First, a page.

Thursday, May 29, 2014

Carey Mulligan - Alzheimer's Society Ambassador - Grandmother's Dementia: VIDEO

A beautiful insight into the world of the grandmother of actress Carey Mulligan, who has dementia.


Says the YouTube description:

Carey Mulligan joined people with dementia and their carers at a dementia cafĂ© in Kentish Town, London. The Bafta-winning star has chosen to support Alzheimer's Society as her grandmother Margaret, known as Nans, was diagnosed with Alzheimer's in 2004. In this film she discusses her relationship with Nans, and the effect dementia has had on her life. 

Speaking at the event, Alzheimer's Society Ambassador, Carey said:

'I am committed to helping the Alzheimer's Society in any way I can. My family and I rely on the help of organisations like Alzheimer's Society to help us understand the disease and guide us in the care of my grandmother. It's been a privilege to meet so many carers and people with dementia.'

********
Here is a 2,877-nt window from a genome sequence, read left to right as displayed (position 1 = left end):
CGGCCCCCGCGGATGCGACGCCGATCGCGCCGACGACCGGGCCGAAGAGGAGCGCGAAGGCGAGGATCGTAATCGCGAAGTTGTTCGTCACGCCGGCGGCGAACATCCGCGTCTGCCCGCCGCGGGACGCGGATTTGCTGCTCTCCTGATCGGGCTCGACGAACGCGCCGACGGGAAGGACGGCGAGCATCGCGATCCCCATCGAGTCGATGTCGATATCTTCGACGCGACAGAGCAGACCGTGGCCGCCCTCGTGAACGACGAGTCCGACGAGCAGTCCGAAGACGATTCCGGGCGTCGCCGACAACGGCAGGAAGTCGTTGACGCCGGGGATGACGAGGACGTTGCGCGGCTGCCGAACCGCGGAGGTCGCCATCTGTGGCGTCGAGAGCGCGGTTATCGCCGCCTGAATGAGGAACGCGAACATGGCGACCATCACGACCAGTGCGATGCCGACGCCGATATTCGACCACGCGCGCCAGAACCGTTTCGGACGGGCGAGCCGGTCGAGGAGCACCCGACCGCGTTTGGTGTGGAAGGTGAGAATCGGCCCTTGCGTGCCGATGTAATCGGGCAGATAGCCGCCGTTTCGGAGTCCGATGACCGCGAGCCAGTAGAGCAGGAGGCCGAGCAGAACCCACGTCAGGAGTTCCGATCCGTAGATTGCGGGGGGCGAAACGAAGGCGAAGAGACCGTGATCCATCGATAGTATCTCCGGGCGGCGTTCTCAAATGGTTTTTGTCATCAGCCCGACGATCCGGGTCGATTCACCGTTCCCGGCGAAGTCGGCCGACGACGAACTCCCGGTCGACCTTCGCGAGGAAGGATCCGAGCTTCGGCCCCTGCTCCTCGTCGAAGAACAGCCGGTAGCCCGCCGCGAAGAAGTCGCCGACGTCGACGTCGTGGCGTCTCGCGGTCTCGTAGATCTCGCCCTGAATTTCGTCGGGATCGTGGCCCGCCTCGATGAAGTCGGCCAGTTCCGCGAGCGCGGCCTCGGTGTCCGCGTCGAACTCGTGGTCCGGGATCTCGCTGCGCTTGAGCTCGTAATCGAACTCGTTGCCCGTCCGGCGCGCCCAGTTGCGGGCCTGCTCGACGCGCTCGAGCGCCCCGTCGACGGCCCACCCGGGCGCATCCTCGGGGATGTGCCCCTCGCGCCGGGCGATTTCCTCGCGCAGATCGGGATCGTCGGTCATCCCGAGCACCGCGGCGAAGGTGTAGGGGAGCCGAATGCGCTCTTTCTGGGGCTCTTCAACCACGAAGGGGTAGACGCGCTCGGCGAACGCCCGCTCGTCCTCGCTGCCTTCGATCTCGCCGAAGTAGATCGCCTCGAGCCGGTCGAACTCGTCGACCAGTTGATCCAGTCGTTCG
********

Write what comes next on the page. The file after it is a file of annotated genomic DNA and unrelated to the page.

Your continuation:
The transcript of this video is available on the Alzheimer's Society website - click here.

Such powerful, beautiful words.

Wednesday, May 28, 2014

Alzheimer's Australia - 2011 Dementia Facts Australia

When people go searching for information on dementia as soon as they suspect a loved one - or they - may have it, it may be hard to get their head around what dementia is, its incidence and what to do next.

What I love about Alzheimer's Australia is how they do an exceptional job at simplifying and demystifying a diagnosis which can cause much concern and distress.

Here is a video they created on dementia stats and facts:

Wednesday, May 21, 2014

Sparking Connections: Ways to find beauty, joy and meaning in dementia - Carrie Clarke at TEDxExeter VIDEO

This is just beautiful - I could listen to this woman talk for hours.

Carrie Clarke is a former traditional signwriter who has worked for many years in the arts and health field. She is currently an occupational therapist working with an inpatient unit for people with dementia in Exeter, UK; she is also a practising artist.